“Approaches to Teaching an Online YA Course: Spending a Month with the Printz Award Winners”
King, A.S. (2019). Dig. New York: Dutton.
LaCour, Nina. (2017). We are okay. New York: Dutton.
Lake, Nick. (2012). In darkness. New York: Bloomsbury.
Lewis, John, et. al. (2016). March: Book three. Marietta, GA: Top Shelf.
Nelson, Jandy. (2014). I’ll give you the sun. New York: Dial.
Ruby, Laura. (2015). Bone gap. New York: Balzer + Bray.
Sedgwick, Marcus. (2013). Midwinterblood. New York: Square Fish.
We are entering the half-way point in our class right now, and students have begun to notice several common threads among the award winners. The first half of our reading (In Darkness, Midwinterblood, I’ll Give You the Sun, and Bone Gap) are all told through alternating narratives from various characters and/or through different points in time. Students began to posit why this specific narrative structure resonates so much with YA authors and readers alike, and they explored how this type of structure supports the idea that adolescent readers, who are in the midst of expanding their worldview, need support in interrogating events from multiple points-of-view and in drawing cause and effect conclusions.
Another similarity among the first four books on our reading list resides in human connection, whether the narratives are told by twins or two characters connected by space and time. These connections are ones of love and sacrifice; of betrayal, separation, and reunion; of the fight against injustice; and of acknowledging what unites us all. Through our discussions, these are some guiding questions that have begun emerging: (1) In what ways is love coupled with sacrifice? (2) How do we confront cultural and societal systems of oppression that are rooted in the fabric of a place’s history? And (3) How do we find the courage to acknowledge and accept truth?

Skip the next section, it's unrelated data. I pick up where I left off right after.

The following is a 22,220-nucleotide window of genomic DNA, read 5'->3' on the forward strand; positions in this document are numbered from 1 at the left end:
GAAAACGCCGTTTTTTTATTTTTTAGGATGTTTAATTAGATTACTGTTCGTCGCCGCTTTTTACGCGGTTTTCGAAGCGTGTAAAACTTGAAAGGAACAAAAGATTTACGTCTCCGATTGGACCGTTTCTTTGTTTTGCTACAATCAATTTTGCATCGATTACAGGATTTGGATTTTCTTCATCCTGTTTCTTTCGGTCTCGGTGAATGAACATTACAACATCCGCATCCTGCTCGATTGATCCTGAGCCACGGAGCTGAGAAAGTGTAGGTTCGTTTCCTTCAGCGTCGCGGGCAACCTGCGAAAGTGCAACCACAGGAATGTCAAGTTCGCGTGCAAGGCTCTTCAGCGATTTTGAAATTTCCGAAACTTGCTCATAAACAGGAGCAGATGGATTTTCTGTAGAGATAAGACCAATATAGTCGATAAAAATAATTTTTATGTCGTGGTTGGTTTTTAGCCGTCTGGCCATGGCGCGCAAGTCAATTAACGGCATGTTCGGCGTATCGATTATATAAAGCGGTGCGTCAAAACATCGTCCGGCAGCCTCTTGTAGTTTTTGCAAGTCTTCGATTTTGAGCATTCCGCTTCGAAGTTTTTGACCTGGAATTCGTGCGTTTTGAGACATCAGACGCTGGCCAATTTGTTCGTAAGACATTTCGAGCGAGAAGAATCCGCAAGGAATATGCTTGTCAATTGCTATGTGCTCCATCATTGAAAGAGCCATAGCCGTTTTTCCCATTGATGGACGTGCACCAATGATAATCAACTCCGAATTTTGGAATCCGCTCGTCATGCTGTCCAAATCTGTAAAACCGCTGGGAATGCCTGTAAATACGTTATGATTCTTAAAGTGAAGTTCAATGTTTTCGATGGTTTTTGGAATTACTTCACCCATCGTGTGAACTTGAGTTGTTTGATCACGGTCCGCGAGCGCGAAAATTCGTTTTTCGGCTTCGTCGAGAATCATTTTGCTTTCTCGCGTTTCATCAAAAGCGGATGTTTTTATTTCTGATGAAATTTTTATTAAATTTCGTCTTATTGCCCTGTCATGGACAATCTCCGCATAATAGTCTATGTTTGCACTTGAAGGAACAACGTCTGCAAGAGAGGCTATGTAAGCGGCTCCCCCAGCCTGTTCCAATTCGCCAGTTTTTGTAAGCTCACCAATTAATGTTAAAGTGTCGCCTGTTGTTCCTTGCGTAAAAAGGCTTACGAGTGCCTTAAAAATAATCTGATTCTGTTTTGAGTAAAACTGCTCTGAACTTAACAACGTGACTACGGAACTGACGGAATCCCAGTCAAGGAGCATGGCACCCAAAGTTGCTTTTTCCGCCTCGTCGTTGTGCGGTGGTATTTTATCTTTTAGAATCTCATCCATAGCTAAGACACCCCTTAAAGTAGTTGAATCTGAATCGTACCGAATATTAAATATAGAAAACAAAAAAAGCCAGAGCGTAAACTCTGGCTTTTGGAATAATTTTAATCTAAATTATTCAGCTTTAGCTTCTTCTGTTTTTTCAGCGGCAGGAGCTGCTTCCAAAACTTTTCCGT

While we still have the second half of the readings to tackle, I have enjoyed approaching this particular class through an inductive process, letting the texts speak for themselves and giving students the space to explore what these texts have to offer readers. I look forward to discussing the award-winning qualities of these books with my students and to help students develop a rational for why YAL is relevant, potent, and necessary, not just for adolescents but for all.
Below, I’ve provided a little introduction to each text with a link to the authors’ Twitter pages. Happy reading!
Told through two alternating narratives across centuries, In Darkness offers readers a glimpse into Haiti during two poignant moments in time: the 2011 earthquake and the struggle for an end to slavery. In 2011, Shorty finds himself buried beneath the rubble of a hospital after the earthquake and tells his life story asking readers to reserve judgement until we learn everything about how Shorty has ended up in this particular situation. The other narrative is told by Toussaint Louveture in his leadership during the Haitian Revolution. While these two narratives are centuries apart, Shorty and Toussaint reach through time to find themselves connected amongst the most impossible of circumstances.
Blessed Island is a seemingly welcoming and beautiful island, but its mysterious nature baffles all who visit. Told in seven separate yet interconnected stories spanning centuries, readers begin their journey to Blessed Island with Eric Seven, a journalist on his way to discover the mysteries of the island. Not much is known about the island to outsiders, such as why its inhabitants tend to live for very long amounts of time or why the dragon iris only survives here. However, Eric soon discovers he is connected to this island in more ways than he ever imagined.